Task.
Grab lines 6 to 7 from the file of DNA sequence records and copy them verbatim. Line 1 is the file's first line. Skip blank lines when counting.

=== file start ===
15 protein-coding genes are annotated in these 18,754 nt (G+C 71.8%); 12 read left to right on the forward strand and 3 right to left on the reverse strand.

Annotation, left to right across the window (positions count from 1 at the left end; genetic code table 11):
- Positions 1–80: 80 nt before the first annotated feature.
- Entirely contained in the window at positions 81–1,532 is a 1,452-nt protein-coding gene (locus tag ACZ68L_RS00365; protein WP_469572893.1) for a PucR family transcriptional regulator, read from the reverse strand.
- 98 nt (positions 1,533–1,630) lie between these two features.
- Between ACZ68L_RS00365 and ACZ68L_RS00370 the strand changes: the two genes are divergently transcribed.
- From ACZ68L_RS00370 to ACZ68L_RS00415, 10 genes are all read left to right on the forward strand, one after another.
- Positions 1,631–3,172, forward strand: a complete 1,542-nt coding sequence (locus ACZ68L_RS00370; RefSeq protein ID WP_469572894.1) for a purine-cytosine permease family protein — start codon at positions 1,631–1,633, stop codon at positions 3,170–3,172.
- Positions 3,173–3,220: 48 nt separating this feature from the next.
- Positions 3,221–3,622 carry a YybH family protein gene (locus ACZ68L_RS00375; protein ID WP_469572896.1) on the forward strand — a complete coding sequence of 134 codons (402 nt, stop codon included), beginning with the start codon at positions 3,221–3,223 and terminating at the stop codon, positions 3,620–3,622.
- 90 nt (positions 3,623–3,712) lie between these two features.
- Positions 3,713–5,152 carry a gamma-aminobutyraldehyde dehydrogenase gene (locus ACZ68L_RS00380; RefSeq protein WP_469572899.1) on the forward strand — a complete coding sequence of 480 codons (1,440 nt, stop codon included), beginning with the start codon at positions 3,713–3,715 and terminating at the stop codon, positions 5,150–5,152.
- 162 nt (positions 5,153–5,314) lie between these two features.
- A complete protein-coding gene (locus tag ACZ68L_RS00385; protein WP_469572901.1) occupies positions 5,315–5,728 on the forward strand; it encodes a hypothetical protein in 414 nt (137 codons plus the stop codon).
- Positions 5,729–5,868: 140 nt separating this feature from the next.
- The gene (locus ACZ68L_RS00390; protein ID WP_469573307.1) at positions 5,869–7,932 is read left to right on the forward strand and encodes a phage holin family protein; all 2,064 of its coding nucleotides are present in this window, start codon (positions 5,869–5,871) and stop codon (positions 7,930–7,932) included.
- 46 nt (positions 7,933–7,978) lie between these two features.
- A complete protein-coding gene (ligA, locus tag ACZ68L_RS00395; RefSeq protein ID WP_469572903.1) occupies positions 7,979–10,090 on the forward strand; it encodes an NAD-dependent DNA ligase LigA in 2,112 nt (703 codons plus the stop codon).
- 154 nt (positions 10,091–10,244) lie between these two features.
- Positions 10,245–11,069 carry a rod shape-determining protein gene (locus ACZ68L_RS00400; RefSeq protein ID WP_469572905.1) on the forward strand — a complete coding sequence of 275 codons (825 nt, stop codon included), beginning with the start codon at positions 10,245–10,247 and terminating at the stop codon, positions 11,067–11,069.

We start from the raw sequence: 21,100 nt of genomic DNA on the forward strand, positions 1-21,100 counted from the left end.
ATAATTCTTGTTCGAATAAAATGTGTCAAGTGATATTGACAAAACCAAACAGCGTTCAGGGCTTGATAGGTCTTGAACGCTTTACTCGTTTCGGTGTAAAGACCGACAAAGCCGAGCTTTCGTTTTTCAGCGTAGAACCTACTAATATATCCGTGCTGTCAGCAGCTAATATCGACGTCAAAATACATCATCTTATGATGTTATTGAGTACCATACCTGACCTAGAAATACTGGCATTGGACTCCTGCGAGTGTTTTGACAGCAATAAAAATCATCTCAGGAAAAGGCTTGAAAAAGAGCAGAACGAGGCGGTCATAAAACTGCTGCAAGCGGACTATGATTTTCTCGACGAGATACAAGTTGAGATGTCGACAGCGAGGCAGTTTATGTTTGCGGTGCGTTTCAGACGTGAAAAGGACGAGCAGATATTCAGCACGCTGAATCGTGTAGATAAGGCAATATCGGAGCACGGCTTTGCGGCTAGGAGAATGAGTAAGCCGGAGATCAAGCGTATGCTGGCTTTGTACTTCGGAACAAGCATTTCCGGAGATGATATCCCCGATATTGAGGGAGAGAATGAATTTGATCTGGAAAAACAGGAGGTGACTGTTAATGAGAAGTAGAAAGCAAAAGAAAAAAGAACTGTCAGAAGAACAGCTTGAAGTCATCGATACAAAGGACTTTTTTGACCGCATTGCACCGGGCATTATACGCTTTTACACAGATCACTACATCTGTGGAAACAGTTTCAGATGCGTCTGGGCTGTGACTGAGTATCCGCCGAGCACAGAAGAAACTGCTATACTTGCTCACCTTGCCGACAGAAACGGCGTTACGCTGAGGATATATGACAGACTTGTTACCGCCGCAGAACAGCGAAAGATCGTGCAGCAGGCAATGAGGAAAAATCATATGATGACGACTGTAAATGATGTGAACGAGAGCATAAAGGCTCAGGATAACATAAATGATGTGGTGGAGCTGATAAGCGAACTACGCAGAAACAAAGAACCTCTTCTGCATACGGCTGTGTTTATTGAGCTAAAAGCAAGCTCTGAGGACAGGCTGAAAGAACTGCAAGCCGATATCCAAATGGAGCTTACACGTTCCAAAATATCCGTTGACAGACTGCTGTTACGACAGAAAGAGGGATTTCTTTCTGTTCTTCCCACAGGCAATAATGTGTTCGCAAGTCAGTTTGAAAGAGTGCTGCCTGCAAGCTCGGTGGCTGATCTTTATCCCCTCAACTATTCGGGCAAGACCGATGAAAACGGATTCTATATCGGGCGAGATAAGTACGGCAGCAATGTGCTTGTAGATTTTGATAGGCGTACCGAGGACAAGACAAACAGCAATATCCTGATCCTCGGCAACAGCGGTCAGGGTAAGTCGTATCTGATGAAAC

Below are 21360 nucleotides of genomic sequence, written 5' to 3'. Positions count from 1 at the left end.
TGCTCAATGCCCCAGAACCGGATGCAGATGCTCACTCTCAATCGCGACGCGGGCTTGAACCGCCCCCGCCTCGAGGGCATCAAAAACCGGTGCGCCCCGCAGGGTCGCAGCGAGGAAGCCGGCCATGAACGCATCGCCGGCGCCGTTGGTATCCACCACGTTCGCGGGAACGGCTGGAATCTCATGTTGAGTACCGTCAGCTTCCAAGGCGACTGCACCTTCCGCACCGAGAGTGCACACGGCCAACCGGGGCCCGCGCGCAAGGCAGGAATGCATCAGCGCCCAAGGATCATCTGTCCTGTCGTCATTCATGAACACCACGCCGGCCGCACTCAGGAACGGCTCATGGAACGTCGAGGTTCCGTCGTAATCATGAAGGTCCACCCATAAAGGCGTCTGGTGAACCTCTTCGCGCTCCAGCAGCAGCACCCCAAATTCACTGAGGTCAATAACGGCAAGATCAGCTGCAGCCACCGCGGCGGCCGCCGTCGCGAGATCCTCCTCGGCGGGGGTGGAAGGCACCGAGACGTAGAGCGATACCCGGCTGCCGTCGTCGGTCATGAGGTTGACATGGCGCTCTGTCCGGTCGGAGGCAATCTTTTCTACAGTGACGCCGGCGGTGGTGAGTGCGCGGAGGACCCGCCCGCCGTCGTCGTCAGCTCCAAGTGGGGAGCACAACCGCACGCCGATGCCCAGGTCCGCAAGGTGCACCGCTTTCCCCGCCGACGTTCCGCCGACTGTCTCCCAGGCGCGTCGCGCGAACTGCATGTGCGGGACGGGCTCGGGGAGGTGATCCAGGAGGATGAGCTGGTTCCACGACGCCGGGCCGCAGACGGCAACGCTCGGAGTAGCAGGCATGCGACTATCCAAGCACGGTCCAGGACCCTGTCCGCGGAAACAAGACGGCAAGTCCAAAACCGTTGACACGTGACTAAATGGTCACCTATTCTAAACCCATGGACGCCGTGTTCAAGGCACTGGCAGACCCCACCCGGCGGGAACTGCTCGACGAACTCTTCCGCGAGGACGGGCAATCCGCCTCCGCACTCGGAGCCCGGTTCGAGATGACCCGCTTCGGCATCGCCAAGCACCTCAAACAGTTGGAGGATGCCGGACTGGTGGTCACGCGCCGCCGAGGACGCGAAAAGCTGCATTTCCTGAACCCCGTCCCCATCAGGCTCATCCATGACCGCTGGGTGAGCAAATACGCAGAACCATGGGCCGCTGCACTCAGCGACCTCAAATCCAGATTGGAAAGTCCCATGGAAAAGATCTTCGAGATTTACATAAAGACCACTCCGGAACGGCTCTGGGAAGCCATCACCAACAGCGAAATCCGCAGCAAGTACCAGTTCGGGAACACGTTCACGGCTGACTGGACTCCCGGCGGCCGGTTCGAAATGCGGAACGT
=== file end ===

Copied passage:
- Between ACZ68L_RS00365 and ACZ68L_RS00370 the strand changes: the two genes are divergently transcribed.
- From ACZ68L_RS00370 to ACZ68L_RS00415, 10 genes are all read left to right on the forward strand, one after another.